A Special Masterworks Worship Service
Lux AeternaSunday, March 1, 2015
The Choir of Westminster
Garrett Martin, Director
The Chamber Choir of Eastern Michigan University
Dr. Brandon Johnson, Director
Musicians of the Buffalo Philharmonic Orchestra
Free and open to the public
Morten Lauridsen on his masterwork, Lux Aeterna, writes,
"Lux Aeterna--Eternal Light--is an intimate work of quiet serenity centered around a universal symbol of hope, reassurance, goodness and illumination at all levels. This work formed in my mind over several years, and I began serious work on the piece in 1993. I put aside the Lux Aeterna in early 1994 to compose the Christmas canticle, O Magnum Mysterium. The serenity and the uncomplicated and lyric style of O Magnum Mysterium are continued in Lux Aeterna, which is fashioned on texts from several different Latin sources, including the requiem mass, each containing a reference to Light.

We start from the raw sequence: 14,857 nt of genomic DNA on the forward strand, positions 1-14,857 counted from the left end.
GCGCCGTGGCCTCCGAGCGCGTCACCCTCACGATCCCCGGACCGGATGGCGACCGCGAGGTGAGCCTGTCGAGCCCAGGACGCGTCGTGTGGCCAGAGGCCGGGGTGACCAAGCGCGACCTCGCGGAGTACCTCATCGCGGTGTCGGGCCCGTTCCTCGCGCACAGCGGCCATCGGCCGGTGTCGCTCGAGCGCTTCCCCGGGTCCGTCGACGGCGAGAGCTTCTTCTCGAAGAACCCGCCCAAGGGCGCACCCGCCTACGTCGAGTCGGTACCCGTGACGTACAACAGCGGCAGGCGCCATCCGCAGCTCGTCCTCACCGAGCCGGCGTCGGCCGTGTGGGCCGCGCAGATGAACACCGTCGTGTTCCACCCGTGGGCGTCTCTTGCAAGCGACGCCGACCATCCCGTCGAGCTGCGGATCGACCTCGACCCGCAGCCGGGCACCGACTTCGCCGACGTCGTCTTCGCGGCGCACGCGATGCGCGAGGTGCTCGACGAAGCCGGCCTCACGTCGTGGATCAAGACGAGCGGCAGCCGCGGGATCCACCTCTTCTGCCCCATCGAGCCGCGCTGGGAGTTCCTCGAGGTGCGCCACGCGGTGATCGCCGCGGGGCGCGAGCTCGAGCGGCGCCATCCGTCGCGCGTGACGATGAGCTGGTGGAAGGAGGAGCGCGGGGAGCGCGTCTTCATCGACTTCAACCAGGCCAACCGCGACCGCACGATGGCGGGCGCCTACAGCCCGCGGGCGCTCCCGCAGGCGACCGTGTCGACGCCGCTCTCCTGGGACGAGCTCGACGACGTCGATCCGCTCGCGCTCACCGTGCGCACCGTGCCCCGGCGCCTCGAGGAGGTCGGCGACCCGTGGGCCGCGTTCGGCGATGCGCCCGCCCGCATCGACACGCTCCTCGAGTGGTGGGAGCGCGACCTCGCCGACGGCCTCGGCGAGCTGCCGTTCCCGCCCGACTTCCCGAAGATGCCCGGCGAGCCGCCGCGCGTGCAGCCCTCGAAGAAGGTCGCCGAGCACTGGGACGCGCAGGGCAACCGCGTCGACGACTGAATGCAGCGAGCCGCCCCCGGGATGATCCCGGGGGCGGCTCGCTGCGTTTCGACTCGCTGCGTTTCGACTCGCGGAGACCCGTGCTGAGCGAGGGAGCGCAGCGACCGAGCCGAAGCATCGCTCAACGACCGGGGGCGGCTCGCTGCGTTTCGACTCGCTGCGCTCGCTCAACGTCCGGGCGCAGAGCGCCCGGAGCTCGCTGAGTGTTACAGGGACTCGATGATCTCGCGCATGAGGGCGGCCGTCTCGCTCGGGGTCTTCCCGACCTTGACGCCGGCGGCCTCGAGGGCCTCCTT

Paul Salamunovich, conductor of the Los Angeles Master Chorale for whom I composed this cycle, considers Lux Aeterna to be one long chant. That did not happen by accident--I was writing for one of the world's foremost experts not only on Gregorian chant but of Renaissance music in general--and while I do not incorporate an overt reference to the single line chant anywhere in the piece, the conjunct and flowing melodic lines contributing to the works' overall lyricism and the chant-like phrase structures creating a seamlessness throughout certainly have their underpinnings in the chant literature. Renaissance procedures abound throughout Lux Aeterna."
Lux aeterna was greeted by The Times after its London premiere thus: 'a classic of new American choral writing ... in this light-filled continuum of sacred texts, old world structures and new world spirit intertwine in a cunningly written score, at once sensuous and spare'. Were a comparison to be sought, it would perhaps with Fauré's Requiem, but this new work surely stands as unique.
A complete schedule of Westminster Presents events is available here.